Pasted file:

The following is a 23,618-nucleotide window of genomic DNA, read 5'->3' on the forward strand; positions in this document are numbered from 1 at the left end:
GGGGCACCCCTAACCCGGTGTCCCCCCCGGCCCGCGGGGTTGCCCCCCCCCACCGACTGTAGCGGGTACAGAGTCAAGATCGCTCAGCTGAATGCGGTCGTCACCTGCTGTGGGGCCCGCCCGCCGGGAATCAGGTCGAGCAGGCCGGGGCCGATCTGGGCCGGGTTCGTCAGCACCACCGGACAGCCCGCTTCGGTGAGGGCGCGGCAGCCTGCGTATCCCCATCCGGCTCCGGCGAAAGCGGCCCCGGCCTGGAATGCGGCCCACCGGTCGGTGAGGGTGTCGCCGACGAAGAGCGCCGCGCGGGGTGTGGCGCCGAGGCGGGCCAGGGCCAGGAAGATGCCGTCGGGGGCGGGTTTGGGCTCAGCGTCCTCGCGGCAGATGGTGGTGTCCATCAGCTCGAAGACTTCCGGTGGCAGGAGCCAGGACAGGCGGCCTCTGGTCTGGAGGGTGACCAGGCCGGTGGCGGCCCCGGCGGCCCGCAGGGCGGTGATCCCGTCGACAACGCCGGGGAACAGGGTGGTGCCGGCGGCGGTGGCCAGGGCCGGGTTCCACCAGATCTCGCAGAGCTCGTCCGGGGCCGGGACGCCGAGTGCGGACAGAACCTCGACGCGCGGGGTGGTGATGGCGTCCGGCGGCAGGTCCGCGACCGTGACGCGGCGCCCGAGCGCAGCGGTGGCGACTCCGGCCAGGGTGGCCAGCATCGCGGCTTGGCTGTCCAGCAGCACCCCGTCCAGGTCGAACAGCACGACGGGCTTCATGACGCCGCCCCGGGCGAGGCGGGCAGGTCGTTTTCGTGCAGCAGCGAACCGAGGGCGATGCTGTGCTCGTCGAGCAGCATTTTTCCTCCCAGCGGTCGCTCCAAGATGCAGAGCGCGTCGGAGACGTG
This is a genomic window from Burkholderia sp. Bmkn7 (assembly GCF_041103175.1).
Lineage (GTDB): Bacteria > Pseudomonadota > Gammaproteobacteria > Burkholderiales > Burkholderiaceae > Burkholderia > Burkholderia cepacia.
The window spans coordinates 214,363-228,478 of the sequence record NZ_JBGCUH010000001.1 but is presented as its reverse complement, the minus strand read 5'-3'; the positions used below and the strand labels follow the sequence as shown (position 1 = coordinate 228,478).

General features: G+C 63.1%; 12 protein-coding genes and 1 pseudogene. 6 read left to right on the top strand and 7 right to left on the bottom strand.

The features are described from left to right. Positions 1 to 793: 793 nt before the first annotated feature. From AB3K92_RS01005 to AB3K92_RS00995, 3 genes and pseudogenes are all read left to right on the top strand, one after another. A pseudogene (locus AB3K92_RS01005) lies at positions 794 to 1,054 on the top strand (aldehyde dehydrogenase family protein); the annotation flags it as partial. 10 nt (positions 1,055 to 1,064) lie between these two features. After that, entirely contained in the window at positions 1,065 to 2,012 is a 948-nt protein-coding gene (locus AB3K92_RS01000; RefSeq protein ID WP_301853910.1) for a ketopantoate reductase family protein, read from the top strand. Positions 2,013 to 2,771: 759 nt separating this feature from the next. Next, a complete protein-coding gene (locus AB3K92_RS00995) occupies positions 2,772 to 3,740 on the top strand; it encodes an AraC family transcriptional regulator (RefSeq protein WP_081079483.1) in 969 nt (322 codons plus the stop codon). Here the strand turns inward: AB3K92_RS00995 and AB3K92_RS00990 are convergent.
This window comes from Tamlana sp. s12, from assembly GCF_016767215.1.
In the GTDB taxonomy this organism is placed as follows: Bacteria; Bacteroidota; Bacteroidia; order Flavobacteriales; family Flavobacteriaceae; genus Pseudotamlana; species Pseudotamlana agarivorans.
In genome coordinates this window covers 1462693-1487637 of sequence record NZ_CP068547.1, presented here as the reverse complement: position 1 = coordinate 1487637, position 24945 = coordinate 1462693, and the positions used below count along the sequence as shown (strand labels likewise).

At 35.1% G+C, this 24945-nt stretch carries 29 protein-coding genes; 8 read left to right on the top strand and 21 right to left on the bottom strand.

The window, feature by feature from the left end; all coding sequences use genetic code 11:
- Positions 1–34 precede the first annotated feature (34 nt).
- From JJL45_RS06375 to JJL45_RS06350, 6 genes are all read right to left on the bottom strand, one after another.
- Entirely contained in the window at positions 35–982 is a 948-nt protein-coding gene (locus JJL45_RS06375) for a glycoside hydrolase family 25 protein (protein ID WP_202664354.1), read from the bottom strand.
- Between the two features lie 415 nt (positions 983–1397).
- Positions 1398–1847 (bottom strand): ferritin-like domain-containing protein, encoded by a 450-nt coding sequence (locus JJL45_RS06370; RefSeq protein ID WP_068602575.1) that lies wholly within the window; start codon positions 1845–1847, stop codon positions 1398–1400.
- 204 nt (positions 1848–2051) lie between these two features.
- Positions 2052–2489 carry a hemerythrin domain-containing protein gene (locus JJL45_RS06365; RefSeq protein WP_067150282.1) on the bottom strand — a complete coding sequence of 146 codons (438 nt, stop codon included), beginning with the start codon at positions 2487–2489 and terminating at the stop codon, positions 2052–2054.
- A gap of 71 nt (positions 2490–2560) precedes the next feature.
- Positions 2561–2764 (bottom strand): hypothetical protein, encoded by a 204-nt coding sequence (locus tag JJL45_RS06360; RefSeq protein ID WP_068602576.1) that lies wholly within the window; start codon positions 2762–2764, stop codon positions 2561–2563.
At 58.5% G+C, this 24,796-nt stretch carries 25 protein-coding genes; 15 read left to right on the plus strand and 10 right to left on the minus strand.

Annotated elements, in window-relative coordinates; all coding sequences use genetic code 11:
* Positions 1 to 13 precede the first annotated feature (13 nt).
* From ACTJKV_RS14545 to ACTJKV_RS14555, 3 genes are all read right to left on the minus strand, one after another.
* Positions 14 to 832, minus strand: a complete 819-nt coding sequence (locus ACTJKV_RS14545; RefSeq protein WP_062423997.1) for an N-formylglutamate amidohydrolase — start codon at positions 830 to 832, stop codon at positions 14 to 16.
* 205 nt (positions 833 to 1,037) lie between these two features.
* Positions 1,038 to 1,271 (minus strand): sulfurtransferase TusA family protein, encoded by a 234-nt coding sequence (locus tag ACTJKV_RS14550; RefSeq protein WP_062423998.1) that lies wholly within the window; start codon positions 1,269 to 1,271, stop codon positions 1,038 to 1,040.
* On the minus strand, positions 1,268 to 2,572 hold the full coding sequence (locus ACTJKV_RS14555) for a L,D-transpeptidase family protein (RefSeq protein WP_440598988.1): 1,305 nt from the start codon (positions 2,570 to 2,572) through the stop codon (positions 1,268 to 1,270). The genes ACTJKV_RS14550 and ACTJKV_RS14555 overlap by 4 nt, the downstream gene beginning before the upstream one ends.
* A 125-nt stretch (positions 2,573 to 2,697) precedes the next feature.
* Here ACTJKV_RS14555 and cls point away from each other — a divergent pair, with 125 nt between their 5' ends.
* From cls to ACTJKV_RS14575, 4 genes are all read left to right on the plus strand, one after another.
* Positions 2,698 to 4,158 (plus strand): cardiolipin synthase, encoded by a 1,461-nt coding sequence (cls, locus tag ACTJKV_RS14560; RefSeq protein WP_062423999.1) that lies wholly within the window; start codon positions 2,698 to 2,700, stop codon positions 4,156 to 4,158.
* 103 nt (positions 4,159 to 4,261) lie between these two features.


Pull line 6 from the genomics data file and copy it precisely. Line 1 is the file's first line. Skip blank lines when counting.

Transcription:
General features: G+C 63.1%; 12 protein-coding genes and 1 pseudogene. 6 read left to right on the top strand and 7 right to left on the bottom strand.